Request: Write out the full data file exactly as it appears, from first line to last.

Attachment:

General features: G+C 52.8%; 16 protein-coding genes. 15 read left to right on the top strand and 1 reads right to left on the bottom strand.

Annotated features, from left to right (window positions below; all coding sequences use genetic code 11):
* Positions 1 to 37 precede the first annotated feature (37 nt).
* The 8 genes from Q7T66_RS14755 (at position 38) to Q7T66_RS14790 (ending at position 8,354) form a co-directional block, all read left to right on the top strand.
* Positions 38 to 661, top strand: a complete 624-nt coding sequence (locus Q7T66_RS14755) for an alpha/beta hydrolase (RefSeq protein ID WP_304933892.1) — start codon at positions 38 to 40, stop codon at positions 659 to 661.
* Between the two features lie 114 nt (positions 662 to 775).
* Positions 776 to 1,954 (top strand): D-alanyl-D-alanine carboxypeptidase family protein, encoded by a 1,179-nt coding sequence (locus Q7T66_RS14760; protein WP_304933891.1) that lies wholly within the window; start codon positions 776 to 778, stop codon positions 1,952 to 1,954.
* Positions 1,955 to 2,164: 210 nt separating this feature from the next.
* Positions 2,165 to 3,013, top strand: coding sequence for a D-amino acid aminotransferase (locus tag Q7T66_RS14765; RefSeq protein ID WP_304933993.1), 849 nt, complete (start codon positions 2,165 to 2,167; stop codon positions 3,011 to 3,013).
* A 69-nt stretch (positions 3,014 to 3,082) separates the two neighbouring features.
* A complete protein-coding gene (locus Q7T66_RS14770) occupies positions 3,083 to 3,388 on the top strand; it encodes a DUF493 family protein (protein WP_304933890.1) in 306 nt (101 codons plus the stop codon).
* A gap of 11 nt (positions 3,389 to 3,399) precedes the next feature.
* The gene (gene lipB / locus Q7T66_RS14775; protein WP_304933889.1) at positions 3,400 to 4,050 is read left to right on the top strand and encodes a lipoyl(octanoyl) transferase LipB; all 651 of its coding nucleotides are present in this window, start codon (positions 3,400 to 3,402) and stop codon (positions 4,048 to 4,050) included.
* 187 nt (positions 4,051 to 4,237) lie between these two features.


General features: G+C 52.8%; 16 protein-coding genes. 15 read left to right on the top strand and 1 reads right to left on the bottom strand.

Annotated features, from left to right (window positions below; all coding sequences use genetic code 11):
* Positions 1 to 37 precede the first annotated feature (37 nt).
* The 8 genes from Q7T66_RS14755 (at position 38) to Q7T66_RS14790 (ending at position 8,354) form a co-directional block, all read left to right on the top strand.
* Positions 38 to 661, top strand: a complete 624-nt coding sequence (locus Q7T66_RS14755) for an alpha/beta hydrolase (RefSeq protein ID WP_304933892.1) — start codon at positions 38 to 40, stop codon at positions 659 to 661.
* Between the two features lie 114 nt (positions 662 to 775).
* Positions 776 to 1,954 (top strand): D-alanyl-D-alanine carboxypeptidase family protein, encoded by a 1,179-nt coding sequence (locus Q7T66_RS14760; protein WP_304933891.1) that lies wholly within the window; start codon positions 776 to 778, stop codon positions 1,952 to 1,954.
* Positions 1,955 to 2,164: 210 nt separating this feature from the next.
* Positions 2,165 to 3,013, top strand: coding sequence for a D-amino acid aminotransferase (locus tag Q7T66_RS14765; RefSeq protein ID WP_304933993.1), 849 nt, complete (start codon positions 2,165 to 2,167; stop codon positions 3,011 to 3,013).
* A 69-nt stretch (positions 3,014 to 3,082) separates the two neighbouring features.
* A complete protein-coding gene (locus Q7T66_RS14770) occupies positions 3,083 to 3,388 on the top strand; it encodes a DUF493 family protein (protein WP_304933890.1) in 306 nt (101 codons plus the stop codon).
* A gap of 11 nt (positions 3,389 to 3,399) precedes the next feature.
* The gene (gene lipB / locus Q7T66_RS14775; protein WP_304933889.1) at positions 3,400 to 4,050 is read left to right on the top strand and encodes a lipoyl(octanoyl) transferase LipB; all 651 of its coding nucleotides are present in this window, start codon (positions 3,400 to 3,402) and stop codon (positions 4,048 to 4,050) included.
* 187 nt (positions 4,051 to 4,237) lie between these two features.